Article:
A couple of Nanos ago – if you don’t know what ‘nano’ is, it is shorthand for the National Novel Writing Month where people set themselves the challenge of writing a 50,000 word book during November – I started on a sequel to my first novel, Dead Flies and Sherry Trifle. This followed the exploits of 19 year old Harry Spittle during the long hot summer of 1976.
The sequel – The Last Will of Sven Andersen – has been bashed and battered about and recently I decided that, yes, I really quite like. It does need more work but it will emerge as one of my novels of 2018. It is set five years on from the first book, during the summer of 1981. Harry is now working in London, approaching the point where he qualifies as a solicitor. As before though, his life is about to be turned upside down and become really quite awful.
As I’m making good progress with the sequel I decided to use this Nano to start the sequel’s sequel and I’ve made a good start. Titled ‘Booms and Busts’ it is set just before the financial crash and hurricane in October 1987. Harry has moved on and now works for a firm of lawyers in the City of London. He may be up for partnership but then again he may just be up to his neck in problems.
As an encouragement to me to get on with things, and as a teaser for you, I thought I might post a few extracts from book two, as tempters and teasers. This extract is from the start of The Last Will of Sven Andersen – Harry is at work at his law firm, it is July 1981 and a somnolent afternoon is about to get a little complicated.
“Call for you, lover boy.” Gloria, our receptionist loves her little jokes. “Sounds important.”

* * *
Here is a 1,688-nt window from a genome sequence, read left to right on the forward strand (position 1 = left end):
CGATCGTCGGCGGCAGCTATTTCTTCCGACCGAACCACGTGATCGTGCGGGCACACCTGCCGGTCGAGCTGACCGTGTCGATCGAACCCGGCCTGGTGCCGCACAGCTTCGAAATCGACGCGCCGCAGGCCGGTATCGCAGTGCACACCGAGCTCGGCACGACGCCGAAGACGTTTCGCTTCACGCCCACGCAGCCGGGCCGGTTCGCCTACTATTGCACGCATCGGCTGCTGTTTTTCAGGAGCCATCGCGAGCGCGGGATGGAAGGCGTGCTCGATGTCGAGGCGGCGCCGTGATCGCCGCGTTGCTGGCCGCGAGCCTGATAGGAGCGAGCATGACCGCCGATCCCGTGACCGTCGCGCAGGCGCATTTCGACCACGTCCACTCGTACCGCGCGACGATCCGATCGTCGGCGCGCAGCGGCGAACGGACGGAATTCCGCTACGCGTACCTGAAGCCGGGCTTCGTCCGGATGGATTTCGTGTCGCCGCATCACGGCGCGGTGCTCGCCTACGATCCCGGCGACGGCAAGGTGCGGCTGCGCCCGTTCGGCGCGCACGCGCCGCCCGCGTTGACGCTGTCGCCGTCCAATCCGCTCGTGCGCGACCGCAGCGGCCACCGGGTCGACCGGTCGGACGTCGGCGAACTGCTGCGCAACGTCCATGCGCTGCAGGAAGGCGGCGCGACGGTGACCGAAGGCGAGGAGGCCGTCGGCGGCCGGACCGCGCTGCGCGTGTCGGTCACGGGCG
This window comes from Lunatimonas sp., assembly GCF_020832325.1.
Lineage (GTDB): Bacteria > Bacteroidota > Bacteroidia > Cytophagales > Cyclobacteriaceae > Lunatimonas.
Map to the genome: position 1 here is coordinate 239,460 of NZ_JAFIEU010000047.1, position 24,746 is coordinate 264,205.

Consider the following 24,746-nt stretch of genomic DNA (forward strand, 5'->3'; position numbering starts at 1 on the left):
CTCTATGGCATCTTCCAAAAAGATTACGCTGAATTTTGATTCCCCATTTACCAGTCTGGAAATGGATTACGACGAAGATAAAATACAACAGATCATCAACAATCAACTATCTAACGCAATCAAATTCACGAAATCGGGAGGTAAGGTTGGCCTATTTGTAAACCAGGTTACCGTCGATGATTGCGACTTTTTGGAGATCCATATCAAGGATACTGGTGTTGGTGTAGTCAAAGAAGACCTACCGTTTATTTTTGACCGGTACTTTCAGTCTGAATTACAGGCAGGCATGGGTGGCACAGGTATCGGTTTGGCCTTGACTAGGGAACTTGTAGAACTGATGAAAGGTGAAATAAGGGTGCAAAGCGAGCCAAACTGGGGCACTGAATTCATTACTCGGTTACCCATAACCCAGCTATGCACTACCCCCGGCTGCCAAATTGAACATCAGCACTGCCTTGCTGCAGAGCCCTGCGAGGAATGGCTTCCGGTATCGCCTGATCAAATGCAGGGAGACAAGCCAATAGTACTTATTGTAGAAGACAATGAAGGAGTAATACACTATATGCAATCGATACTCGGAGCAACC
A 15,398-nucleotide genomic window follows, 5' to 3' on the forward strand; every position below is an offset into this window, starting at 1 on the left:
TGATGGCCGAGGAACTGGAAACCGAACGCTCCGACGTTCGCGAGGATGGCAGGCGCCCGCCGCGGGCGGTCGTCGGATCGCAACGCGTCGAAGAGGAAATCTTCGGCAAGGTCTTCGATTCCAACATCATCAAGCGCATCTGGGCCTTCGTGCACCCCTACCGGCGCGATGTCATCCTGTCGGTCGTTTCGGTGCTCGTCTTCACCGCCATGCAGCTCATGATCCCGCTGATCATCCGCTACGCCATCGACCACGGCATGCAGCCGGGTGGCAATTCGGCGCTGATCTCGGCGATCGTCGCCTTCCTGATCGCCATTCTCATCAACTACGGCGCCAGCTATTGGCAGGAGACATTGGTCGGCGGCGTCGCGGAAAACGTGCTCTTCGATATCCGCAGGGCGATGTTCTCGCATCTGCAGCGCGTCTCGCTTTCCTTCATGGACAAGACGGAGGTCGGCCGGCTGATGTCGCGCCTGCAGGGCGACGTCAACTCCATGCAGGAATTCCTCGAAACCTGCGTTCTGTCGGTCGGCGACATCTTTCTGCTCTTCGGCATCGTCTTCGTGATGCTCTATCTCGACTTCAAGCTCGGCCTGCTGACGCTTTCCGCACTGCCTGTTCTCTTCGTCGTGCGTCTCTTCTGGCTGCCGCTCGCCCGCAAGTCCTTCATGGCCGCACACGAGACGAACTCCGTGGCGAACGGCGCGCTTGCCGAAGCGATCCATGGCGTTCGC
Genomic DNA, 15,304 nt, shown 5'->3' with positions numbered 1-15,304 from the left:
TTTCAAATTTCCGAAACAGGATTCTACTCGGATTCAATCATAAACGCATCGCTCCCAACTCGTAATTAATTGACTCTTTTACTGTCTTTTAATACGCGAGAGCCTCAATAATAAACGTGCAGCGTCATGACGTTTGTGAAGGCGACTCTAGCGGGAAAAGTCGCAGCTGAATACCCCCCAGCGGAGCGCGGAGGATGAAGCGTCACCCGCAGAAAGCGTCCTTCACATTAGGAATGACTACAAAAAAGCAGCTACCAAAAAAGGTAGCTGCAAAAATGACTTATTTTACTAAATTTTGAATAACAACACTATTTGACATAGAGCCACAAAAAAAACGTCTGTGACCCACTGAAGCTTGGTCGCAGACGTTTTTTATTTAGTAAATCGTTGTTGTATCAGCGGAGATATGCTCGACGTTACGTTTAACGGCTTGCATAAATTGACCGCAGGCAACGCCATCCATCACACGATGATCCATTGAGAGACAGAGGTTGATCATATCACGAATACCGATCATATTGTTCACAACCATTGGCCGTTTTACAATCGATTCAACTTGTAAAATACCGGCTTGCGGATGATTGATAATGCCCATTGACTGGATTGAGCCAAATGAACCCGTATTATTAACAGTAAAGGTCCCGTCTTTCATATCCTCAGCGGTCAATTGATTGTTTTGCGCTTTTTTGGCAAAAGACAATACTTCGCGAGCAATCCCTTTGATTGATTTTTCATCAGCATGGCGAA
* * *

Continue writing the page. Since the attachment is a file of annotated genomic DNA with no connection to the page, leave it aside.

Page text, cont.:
Oh heck. I hate using the telephone but needs must. “Put them through. Hello. Mr Spittle speaking.”
“Harold? Is that you? It’s me.”
My bloody father. Wouldn’t you know it?
“Dad, I’m at work.”
“I know that, Harold. That’s why I called you there.”
“I mean… Never mind.” I’m not meant to take personal calls at work – which Gloria knows only too well, not that she cares. In fact, the only people who seem to care are the two senior secretaries, Jean and Edith.
“I tried you at home last night, but the phone’s not working.”
It’s been cut off, not that I’ll say. He’ll only worry.
“Do you have a minute?”
Not really, not that I say that either. “If you’re quick.” I’m quite pleased how business-like I sound. I lean back in my chair. The plaster on the ceiling is flaking and there are cobwebs in the corners. Mum and Dad think I work for a prestigious London law firm with a posh address just off Oxford Street. If only they knew the truth.
“Two things, in fact.”
I hear footsteps on the stairs: Jean, coming to take dictation. “Dad, I’m really busy…”
“Yes, well, I had a caller today. You won’t guess who.”
Jean appears in the doorway. It is clear she knows this is a personal call from the way she shuffles her bosoms with her tight-folded arms.
“Someone from way back.”
Please hurry, I silently beg as I pretend to open a file on my desk. Jean makes a sign that could indicate I need to end the call or that I would be better cutting my own throat.
“Sven?” That’s got my attention. “What did he want?”
“To give us a present. A sort of sorry for the trouble his family caused us.”
“That was four years ago.”
“Five. He said to send you his regards and he will see you soon.”
Jean coughs; her cough is not something one lightly ignores.
“I need to go. What was the present?”
“A box of moths. Death’s Head hawk moths. You know, they all have skulls on their necks? Only moths to make a noise. Macabre don’t you think? I wonder how he knew I was interested in moths. Did you say?”
“Probably. I really have to go…”
“Just one more thing. I… the thing is… your mother…”
I cut the call. I shouldn’t. I will feel guilty all day, but better that than incur more of Jean’s silent wrath.
As she settles in her chair, I think about Sven. He always managed to irritate me even more than my parents which is saying something. Briefly I wonder what he’s up to, saying he’ll be in touch, before the tapping of Jean’s pencil on her notepad brings me back to the present.